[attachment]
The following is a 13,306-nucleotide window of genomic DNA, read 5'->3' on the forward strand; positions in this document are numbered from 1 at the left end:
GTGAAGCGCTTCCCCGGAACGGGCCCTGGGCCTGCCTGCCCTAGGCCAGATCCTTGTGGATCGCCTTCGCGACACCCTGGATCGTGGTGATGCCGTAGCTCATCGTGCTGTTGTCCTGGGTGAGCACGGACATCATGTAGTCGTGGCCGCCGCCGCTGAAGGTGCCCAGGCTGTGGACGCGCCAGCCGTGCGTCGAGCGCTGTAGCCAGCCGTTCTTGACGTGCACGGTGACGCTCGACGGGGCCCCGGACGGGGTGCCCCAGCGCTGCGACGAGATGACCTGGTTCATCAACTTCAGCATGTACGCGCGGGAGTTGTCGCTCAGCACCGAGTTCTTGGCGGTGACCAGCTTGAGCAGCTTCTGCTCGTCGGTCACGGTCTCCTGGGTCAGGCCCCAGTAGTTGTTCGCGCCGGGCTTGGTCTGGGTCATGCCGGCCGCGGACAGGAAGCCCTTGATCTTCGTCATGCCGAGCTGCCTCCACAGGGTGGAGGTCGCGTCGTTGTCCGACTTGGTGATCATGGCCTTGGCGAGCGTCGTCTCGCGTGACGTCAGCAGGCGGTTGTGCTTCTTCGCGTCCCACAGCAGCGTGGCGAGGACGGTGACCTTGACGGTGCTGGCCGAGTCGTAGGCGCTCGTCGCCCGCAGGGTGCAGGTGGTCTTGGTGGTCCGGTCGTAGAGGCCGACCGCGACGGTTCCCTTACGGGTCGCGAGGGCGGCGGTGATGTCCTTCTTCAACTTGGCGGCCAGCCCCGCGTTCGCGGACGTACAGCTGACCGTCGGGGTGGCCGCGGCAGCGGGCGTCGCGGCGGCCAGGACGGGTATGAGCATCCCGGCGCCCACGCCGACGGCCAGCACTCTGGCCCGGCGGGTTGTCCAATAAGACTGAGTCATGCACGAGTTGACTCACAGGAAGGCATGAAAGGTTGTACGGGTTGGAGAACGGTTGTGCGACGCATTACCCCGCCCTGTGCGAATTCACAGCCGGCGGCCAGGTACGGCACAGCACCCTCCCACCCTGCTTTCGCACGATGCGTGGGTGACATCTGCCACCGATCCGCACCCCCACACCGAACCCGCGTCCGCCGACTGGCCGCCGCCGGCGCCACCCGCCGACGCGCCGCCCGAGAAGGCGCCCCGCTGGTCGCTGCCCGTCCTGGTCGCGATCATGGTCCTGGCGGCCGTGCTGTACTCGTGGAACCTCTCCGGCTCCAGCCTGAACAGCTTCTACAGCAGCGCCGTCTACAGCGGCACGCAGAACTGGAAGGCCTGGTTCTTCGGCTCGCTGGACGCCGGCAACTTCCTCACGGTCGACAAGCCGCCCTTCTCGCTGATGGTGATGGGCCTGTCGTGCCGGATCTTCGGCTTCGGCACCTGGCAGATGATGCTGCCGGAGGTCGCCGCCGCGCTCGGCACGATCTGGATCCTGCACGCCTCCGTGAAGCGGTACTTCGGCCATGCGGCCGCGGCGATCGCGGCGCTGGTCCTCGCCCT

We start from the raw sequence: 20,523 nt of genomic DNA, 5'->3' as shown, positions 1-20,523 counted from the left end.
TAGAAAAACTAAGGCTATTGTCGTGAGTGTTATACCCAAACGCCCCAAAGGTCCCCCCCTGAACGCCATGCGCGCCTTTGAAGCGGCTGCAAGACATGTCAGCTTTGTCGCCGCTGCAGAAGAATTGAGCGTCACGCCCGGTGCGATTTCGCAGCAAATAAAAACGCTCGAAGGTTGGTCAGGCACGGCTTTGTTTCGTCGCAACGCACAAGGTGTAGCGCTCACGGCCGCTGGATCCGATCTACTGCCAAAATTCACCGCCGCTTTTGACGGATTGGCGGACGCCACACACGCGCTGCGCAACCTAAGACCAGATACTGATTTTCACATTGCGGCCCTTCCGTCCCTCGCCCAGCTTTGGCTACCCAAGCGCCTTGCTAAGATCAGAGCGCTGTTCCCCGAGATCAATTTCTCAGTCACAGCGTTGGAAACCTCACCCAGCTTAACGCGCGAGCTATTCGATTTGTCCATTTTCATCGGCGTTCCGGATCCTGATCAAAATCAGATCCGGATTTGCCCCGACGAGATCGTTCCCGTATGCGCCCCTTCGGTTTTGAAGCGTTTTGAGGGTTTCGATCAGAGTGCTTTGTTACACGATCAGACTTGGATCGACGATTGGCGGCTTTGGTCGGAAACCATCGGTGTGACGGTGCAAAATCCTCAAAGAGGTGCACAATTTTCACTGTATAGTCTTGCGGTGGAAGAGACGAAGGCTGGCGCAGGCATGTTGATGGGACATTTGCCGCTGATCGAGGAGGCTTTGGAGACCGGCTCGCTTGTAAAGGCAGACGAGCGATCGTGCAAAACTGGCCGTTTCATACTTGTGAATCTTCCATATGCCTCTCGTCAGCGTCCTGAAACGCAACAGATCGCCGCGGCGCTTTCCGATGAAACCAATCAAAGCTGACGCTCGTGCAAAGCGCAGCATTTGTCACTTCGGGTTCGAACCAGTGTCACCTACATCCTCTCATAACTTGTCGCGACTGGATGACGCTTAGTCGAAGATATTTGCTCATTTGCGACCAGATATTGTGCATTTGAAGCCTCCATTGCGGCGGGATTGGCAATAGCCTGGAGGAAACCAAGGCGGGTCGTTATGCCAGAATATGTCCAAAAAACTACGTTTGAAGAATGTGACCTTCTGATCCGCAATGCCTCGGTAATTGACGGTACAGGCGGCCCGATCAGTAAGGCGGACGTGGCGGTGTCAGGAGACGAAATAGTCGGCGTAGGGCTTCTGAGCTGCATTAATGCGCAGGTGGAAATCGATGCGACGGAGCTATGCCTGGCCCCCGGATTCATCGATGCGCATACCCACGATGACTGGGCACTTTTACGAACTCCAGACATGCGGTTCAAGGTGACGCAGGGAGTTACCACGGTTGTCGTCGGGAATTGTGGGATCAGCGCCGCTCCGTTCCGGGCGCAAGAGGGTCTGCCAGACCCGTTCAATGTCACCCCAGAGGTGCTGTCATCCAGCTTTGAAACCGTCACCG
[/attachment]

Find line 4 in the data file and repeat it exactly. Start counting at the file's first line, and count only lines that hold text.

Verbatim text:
TAGAAAAACTAAGGCTATTGTCGTGAGTGTTATACCCAAACGCCCCAAAGGTCCCCCCCTGAACGCCATGCGCGCCTTTGAAGCGGCTGCAAGACATGTCAGCTTTGTCGCCGCTGCAGAAGAATTGAGCGTCACGCCCGGTGCGATTTCGCAGCAAATAAAAACGCTCGAAGGTTGGTCAGGCACGGCTTTGTTTCGTCGCAACGCACAAGGTGTAGCGCTCACGGCCGCTGGATCCGATCTACTGCCAAAATTCACCGCCGCTTTTGACGGATTGGCGGACGCCACACACGCGCTGCGCAACCTAAGACCAGATACTGATTTTCACATTGCGGCCCTTCCGTCCCTCGCCCAGCTTTGGCTACCCAAGCGCCTTGCTAAGATCAGAGCGCTGTTCCCCGAGATCAATTTCTCAGTCACAGCGTTGGAAACCTCACCCAGCTTAACGCGCGAGCTATTCGATTTGTCCATTTTCATCGGCGTTCCGGATCCTGATCAAAATCAGATCCGGATTTGCCCCGACGAGATCGTTCCCGTATGCGCCCCTTCGGTTTTGAAGCGTTTTGAGGGTTTCGATCAGAGTGCTTTGTTACACGATCAGACTTGGATCGACGATTGGCGGCTTTGGTCGGAAACCATCGGTGTGACGGTGCAAAATCCTCAAAGAGGTGCACAATTTTCACTGTATAGTCTTGCGGTGGAAGAGACGAAGGCTGGCGCAGGCATGTTGATGGGACATTTGCCGCTGATCGAGGAGGCTTTGGAGACCGGCTCGCTTGTAAAGGCAGACGAGCGATCGTGCAAAACTGGCCGTTTCATACTTGTGAATCTTCCATATGCCTCTCGTCAGCGTCCTGAAACGCAACAGATCGCCGCGGCGCTTTCCGATGAAACCAATCAAAGCTGACGCTCGTGCAAAGCGCAGCATTTGTCACTTCGGGTTCGAACCAGTGTCACCTACATCCTCTCATAACTTGTCGCGACTGGATGACGCTTAGTCGAAGATATTTGCTCATTTGCGACCAGATATTGTGCATTTGAAGCCTCCATTGCGGCGGGATTGGCAATAGCCTGGAGGAAACCAAGGCGGGTCGTTATGCCAGAATATGTCCAAAAAACTACGTTTGAAGAATGTGACCTTCTGATCCGCAATGCCTCGGTAATTGACGGTACAGGCGGCCCGATCAGTAAGGCGGACGTGGCGGTGTCAGGAGACGAAATAGTCGGCGTAGGGCTTCTGAGCTGCATTAATGCGCAGGTGGAAATCGATGCGACGGAGCTATGCCTGGCCCCCGGATTCATCGATGCGCATACCCACGATGACTGGGCACTTTTACGAACTCCAGACATGCGGTTCAAGGTGACGCAGGGAGTTACCACGGTTGTCGTCGGGAATTGTGGGATCAGCGCCGCTCCGTTCCGGGCGCAAGAGGGTCTGCCAGACCCGTTCAATGTCACCCCAGAGGTGCTGTCATCCAGCTTTGAAACCGTCACCG